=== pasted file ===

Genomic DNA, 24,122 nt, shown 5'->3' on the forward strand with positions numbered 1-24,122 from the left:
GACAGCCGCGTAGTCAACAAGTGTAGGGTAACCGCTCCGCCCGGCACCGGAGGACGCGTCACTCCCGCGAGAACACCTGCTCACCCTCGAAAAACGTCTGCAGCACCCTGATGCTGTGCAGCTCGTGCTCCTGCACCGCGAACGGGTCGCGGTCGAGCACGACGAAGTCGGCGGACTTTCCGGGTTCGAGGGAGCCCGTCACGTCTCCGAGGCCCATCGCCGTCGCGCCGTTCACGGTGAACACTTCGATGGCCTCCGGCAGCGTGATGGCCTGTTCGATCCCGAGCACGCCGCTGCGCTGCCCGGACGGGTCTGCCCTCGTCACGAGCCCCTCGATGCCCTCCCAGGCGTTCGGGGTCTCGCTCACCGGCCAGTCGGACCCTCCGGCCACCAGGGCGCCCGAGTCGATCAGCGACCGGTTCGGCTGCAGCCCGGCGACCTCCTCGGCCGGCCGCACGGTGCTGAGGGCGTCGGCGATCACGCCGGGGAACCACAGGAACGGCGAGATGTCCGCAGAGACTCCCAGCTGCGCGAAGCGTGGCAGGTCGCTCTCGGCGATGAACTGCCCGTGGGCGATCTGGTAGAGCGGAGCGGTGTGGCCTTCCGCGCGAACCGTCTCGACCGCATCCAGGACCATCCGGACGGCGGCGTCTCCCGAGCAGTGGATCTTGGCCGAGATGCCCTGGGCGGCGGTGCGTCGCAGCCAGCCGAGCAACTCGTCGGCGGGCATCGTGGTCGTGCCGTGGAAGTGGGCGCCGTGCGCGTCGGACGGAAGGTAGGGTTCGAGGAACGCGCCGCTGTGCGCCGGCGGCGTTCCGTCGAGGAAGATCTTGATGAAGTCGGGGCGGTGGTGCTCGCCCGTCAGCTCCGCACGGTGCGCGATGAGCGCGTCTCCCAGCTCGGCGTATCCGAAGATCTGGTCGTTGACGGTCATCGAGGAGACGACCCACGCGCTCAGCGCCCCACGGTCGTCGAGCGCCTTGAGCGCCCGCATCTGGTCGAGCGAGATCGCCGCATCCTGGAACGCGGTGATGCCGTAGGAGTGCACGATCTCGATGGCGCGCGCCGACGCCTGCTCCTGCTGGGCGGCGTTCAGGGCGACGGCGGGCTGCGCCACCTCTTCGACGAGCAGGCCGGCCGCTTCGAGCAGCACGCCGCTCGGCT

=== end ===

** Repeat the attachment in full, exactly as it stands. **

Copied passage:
Genomic DNA, 24,122 nt, shown 5'->3' on the forward strand with positions numbered 1-24,122 from the left:
GACAGCCGCGTAGTCAACAAGTGTAGGGTAACCGCTCCGCCCGGCACCGGAGGACGCGTCACTCCCGCGAGAACACCTGCTCACCCTCGAAAAACGTCTGCAGCACCCTGATGCTGTGCAGCTCGTGCTCCTGCACCGCGAACGGGTCGCGGTCGAGCACGACGAAGTCGGCGGACTTTCCGGGTTCGAGGGAGCCCGTCACGTCTCCGAGGCCCATCGCCGTCGCGCCGTTCACGGTGAACACTTCGATGGCCTCCGGCAGCGTGATGGCCTGTTCGATCCCGAGCACGCCGCTGCGCTGCCCGGACGGGTCTGCCCTCGTCACGAGCCCCTCGATGCCCTCCCAGGCGTTCGGGGTCTCGCTCACCGGCCAGTCGGACCCTCCGGCCACCAGGGCGCCCGAGTCGATCAGCGACCGGTTCGGCTGCAGCCCGGCGACCTCCTCGGCCGGCCGCACGGTGCTGAGGGCGTCGGCGATCACGCCGGGGAACCACAGGAACGGCGAGATGTCCGCAGAGACTCCCAGCTGCGCGAAGCGTGGCAGGTCGCTCTCGGCGATGAACTGCCCGTGGGCGATCTGGTAGAGCGGAGCGGTGTGGCCTTCCGCGCGAACCGTCTCGACCGCATCCAGGACCATCCGGACGGCGGCGTCTCCCGAGCAGTGGATCTTGGCCGAGATGCCCTGGGCGGCGGTGCGTCGCAGCCAGCCGAGCAACTCGTCGGCGGGCATCGTGGTCGTGCCGTGGAAGTGGGCGCCGTGCGCGTCGGACGGAAGGTAGGGTTCGAGGAACGCGCCGCTGTGCGCCGGCGGCGTTCCGTCGAGGAAGATCTTGATGAAGTCGGGGCGGTGGTGCTCGCCCGTCAGCTCCGCACGGTGCGCGATGAGCGCGTCTCCCAGCTCGGCGTATCCGAAGATCTGGTCGTTGACGGTCATCGAGGAGACGACCCACGCGCTCAGCGCCCCACGGTCGTCGAGCGCCTTGAGCGCCCGCATCTGGTCGAGCGAGATCGCCGCATCCTGGAACGCGGTGATGCCGTAGGAGTGCACGATCTCGATGGCGCGCGCCGACGCCTGCTCCTGCTGGGCGGCGTTCAGGGCGACGGCGGGCTGCGCCACCTCTTCGACGAGCAGGCCGGCCGCTTCGAGCAGCACGCCGCTCGGCT